Recently, I’ve been experiencing a lot of pain radiating down my left leg. I know why this is happening, and also know that if it gets worse, like it did in 2015 – I could be facing yet another surgery to reduce the sciatic nerve pain.
Author - discpain
In a recently published article, Carson Daly of the Today Show shared that after trying many different methods of pain relief, he finally relented and chose surgery (Anterior Lumbar Fusion) to relieve his lower back pain.
Chronic pain has a way of grinding away at our resolve and for those who have had lingering issues after surgery, pain can drastically affect our mental health. And recent research through the Mayo clinic reveals that spine surgery patients have a higher risk of post–spinal surgery depression.
This month marks 5 years since my last surgery, an L4-L5 discectomy which followed a L5-S1 Laminectomy and an L1-L2 Schwannoma removal in 2011. Along with degenerating discs and spinal stenosis, my recovery has been long, on-going and something I need to work on every day.
One of the most common related issues with back pain is the inability to get a good night’s rest. But before running out and purchasing a pricey adjustable bed, there’s a few simple adjustments one can make to get back to some quality zzzz’s. And a knee pillow, for those that sleep on their side like I do, was the perfect hack.
For years, when describing my back issues, I mixed up the terms bulging disc with herniated disc and vice versa. It wasn’t until a neurosurgeon corrected me that I learned that though both conditions deal with disc impingements, each was a separate problem with separate solutions.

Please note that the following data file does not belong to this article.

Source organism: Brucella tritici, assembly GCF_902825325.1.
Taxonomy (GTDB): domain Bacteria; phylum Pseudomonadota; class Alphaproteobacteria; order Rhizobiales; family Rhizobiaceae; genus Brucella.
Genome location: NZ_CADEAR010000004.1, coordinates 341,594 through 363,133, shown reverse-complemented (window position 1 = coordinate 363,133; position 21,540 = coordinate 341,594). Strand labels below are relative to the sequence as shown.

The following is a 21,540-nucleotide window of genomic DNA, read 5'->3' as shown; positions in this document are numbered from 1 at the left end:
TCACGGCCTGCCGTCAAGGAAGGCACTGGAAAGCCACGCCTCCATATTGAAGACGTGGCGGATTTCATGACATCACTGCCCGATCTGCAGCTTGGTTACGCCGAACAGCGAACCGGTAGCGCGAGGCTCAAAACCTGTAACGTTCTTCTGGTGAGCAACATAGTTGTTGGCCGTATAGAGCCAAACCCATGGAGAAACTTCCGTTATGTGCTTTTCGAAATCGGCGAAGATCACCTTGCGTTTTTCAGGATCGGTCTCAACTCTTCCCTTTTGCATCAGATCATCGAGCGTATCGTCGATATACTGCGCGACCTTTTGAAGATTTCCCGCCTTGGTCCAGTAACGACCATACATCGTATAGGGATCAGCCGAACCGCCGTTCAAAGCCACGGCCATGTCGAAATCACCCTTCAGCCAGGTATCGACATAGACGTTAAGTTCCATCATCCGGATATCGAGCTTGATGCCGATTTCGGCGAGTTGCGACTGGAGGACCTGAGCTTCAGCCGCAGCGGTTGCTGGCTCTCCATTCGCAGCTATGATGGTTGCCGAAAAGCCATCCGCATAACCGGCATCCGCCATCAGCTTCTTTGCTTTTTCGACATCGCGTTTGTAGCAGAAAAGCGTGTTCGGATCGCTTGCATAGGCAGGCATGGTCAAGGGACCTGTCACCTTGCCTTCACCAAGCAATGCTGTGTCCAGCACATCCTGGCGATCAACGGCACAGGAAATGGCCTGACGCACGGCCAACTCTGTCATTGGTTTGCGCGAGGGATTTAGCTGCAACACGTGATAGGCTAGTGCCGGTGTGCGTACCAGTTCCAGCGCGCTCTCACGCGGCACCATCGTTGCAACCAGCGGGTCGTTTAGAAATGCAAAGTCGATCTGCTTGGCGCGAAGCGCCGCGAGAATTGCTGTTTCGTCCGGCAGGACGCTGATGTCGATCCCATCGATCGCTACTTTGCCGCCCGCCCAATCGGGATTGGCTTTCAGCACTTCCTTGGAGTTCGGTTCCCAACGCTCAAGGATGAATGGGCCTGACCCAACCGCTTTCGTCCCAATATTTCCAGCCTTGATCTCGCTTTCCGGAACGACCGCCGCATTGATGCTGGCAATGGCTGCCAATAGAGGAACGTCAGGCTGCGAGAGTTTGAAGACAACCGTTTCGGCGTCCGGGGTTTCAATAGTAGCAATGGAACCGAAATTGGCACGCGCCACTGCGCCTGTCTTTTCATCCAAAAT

Failed back surgery syndrome (or failed back syndrome) is a general term to describe an unsuccessful back surgery. These patients continue to feel pain after they’ve had a surgical spine procedure and can experience a wide range of symptoms which may include chronic pain in the back, neck, or legs, which could be either dull or sharp, aching, tingling, burning, or radiating. In my case, it was a buildup of scar tissue around spinal nerve roots which caused a a considerable amount of discomfort around the surgical area.
Of all the items I’ve reviewed for this site, without a doubt, it’s the long handle shoe horn that I use most often. And as you can see by the photo above, it’s within hands reach of my hallway shoe bench…ready for action.
With the rise of podcasts as a platform for free-flowing dialogue and discussion, Here’s some of the most informative and enlightening conversations with doctors and medical professionals about the various types of back pain ( conditions / injuries), treatments and new medical advances in spinal care.
Due to popular demand, I bring you 5 more stories of people who have recently undergone back surgery and are well on their way to recovery.